So I just got my F and F#m barre chords to ring out nicely recently. I tried going up the neck towards the bridge using some different shapes. But as I went closer towards the bridge (around 10th fret) I found it much more difficult to rotate my index finger. On the lower frets I could rotate my index finger so that the more bony side contact the strings. But higher up on the neck, I found it almost impossible to rotate my index that way due to my left arm approaching the neck in a 90 degree angle. What am I doing wrong and how can I fix it?
In my own instance, I find it unnecessary to barre chord clear up to the top of the neck for a couple of reasons. One reason is the angle of my arm as you have mentioned, but even more problematic for me is the closeness of the frets that high up the neck. There are some movable chord shapes that do not utilize the barre finger. Perhaps they could solve the problem when you can not rotate your first finger as you prefer to do, still allowing you to use those higher pitched chords. Another technique I have used when I'm forced to play up that high is to push the guitar forward (in the direction of the tuners) which will temporarily change the angle of my arm to the neck, more in line with when I'm playing further down the neck. For the most part the only playing I do that high up the neck is licks and riffs, not chording.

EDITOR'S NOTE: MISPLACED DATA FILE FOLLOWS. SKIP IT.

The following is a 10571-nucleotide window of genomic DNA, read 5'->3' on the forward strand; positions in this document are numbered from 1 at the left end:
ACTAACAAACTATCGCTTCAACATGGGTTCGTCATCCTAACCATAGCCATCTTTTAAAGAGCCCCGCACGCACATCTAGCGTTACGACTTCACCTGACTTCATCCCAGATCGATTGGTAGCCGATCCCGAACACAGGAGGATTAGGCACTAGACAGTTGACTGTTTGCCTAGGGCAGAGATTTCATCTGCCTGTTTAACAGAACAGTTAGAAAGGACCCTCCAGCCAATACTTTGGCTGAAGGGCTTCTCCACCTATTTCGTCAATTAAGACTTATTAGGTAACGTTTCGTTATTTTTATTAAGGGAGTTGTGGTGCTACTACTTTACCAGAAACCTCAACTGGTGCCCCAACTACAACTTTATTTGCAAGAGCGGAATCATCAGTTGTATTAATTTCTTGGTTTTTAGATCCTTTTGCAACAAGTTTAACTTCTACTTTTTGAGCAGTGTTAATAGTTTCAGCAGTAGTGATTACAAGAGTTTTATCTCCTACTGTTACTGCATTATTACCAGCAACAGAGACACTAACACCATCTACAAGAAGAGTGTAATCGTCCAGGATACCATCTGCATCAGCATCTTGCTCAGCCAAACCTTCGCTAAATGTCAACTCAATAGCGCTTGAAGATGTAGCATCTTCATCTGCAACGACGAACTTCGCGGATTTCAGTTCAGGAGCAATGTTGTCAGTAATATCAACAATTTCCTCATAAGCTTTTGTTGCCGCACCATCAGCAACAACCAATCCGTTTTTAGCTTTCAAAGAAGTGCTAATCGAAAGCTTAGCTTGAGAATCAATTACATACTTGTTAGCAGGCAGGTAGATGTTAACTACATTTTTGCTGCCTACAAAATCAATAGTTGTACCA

You could try to hold the guitar to the left side instead moving with your arm across your body.
It is not forbidden to practice the barre chord (234 borrowed from E major) till the end of the neck, as long you don't suffer. But the next step you will learn is the barre chord based on the pattern of A major and you will be able to transpose and reach the same chords quite easily.